SetFont -- change the current font
SetFont(font$, size[, table])
This function changes the current font to the one specified by font$ and size. The size argument specifies the desired font's height in pixels. The current font is used by commands like the Print() command but also by CreateTextObject(). The font specified in font$ must adhere to the Hollywood font specification. See Font specification for details.

The font style will be reset when calling this command.

Starting with Hollywood 4.7, there is an optional table argument which allows you to configure the following advanced options:

This tag specifies which font engine Hollywood should use for this font. This can be either #FONTENGINE_NATIVE (uses the native font engine of the host OS) or #FONTENGINE_INBUILT (uses the font engine built into Hollywood). If you are using TrueType fonts in your project and want your texts to look exactly the same on every platform, you must make sure that you use the #FONTENGINE_INBUILT engine because otherwise the text look will be different from platform to platform. Another advantage of the #FONTENGINE_INBUILT engine is that you can directly specify a *.ttf file as font$ without the need of installing the font first on the local system. See Font specification for details. For compatibility reasons, this tag defaults to #FONTENGINE_NATIVE. (V4.7)

Specifies whether or not glyph caching should be employed. Glyph caching can radically increase performance, especially on slower systems like OS3, but of course it needs more memory. Glyph caching is currently only supported by the inbuilt font engine (i.e. #FONTENGINE_INBUILT). To disable glyph caching, set this tag to False. Defaults to True. (V4.7)

Set this tag to True if you wish to pass a point size instead of a pixel size in the size argument. If you set this tag to True, SetFont() will interpret the value passed in size as a value in points (pt) instead of pixels. Generally, it is not recommended to use this tag because point sizes always depend on the host display's dots-per-inch (DPI), but all your other graphics are typically pixel graphics which are independent of the host system's DPI settings. Thus, when integrating fonts opened using a point height with pixel graphics, those fonts can appear larger or smaller, depending on the host display's DPI settings, and mess up your design. That is why it is generally not recommended to specify the font height in points instead of pixels. Defaults to False. (V7.0)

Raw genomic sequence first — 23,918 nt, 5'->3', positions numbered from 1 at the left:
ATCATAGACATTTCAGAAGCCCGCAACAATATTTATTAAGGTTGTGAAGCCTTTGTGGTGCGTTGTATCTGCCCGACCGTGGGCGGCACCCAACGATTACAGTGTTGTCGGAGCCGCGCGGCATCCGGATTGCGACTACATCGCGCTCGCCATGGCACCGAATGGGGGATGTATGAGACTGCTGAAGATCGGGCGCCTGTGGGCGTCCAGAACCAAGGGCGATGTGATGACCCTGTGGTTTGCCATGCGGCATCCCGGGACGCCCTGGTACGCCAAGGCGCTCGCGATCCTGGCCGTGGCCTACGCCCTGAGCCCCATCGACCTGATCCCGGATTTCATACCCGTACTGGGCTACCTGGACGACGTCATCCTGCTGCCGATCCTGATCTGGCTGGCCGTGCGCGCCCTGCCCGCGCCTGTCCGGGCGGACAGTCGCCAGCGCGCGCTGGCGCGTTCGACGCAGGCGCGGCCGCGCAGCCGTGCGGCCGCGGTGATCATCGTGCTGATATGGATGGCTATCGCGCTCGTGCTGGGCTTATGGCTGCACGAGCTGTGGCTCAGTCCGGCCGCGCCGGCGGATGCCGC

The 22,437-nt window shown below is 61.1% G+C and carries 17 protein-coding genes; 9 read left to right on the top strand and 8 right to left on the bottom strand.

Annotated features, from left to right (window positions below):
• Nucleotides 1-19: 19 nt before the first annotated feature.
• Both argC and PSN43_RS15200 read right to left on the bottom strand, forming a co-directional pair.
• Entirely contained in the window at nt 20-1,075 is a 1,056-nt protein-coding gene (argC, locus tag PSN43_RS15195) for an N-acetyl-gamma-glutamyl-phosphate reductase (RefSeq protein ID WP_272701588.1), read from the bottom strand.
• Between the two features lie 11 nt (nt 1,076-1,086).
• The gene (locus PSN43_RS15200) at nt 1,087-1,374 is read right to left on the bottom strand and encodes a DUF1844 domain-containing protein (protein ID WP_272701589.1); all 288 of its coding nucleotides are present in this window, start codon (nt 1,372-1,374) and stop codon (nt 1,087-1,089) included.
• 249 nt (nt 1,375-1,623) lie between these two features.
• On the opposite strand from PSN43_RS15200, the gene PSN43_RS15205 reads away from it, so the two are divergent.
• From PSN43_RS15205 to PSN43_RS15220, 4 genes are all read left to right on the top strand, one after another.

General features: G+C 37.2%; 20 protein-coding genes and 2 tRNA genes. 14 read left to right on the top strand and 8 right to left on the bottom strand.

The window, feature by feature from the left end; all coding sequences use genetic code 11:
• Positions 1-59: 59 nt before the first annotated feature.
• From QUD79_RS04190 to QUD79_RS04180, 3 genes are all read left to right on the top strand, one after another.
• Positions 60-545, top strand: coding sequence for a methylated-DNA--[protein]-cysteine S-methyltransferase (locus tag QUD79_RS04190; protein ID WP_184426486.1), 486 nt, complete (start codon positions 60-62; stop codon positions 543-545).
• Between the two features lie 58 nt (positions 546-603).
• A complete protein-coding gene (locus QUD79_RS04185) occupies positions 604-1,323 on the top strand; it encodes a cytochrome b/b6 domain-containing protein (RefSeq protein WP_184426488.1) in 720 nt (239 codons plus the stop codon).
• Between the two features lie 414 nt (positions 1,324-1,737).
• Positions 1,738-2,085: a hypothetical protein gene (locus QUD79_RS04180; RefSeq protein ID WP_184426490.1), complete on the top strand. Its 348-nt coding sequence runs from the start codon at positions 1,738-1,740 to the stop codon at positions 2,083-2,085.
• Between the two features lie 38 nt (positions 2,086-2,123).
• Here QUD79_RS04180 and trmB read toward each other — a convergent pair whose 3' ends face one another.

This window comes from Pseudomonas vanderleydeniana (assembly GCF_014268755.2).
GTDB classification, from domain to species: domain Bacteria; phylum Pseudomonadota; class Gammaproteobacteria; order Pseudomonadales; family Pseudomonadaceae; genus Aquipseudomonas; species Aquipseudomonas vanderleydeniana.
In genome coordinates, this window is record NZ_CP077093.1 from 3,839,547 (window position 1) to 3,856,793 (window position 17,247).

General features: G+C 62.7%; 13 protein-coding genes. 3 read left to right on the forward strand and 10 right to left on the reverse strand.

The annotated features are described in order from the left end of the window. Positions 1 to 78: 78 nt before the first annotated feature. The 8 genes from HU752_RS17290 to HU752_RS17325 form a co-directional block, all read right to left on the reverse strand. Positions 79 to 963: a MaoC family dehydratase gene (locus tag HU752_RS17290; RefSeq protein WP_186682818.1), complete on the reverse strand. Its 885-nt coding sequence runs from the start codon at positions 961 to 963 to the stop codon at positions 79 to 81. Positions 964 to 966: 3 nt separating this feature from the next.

When Engine has been set to #FONTENGINE_INBUILT, the CharMap tag allows you to specify the char map that the font should use. Normally, it's not necessary to set this but some fonts (e.g. Wingdings, Webdings) use custom char maps that can't be consistently mapped to Unicode. In that case, explicitly telling the font engine which char map to use can be useful. CharMap can be set to the following char maps:


The default is #CHARMAP_DEFAULT. To find out the char maps supported by a font, use the GetCharMaps() command. (V9.0)

Hollywood also comes with several inbuilt fonts which you can use. You can open these using the following special constants:

Opens an inbuilt TrueType font without serifs.

Opens an inbuilt TrueType font with serifs.

Opens an inbuilt TrueType monospace font (all characters share the same width).

Opens the default inbuilt bitmap font. This font is currently only available in size 8, i.e. like the Amiga's default topaz font.

Opens the default inbuilt TrueType font. This is currently the same as #SANS.

Using inbuilt fonts is helpful if you want to make sure your script works on other systems without having to install some fonts first. If you use inbuilt Hollywood fonts only your script will work immediately out of the box. Note that when you use one of the inbuilt fonts, Hollywood will automatically choose the inbuilt font engine to ensure that the font look is exactly the same on every system.

See Working with fonts for more information on using fonts in a platform-independent manner.

name of the font to load (or one of the special default constants)
desired y size of the font in pixels
optional: table with further options (see above) (V4.7)
Print("Hello World")
This code sets the font to "times" with size 18 and prints "Hello World".

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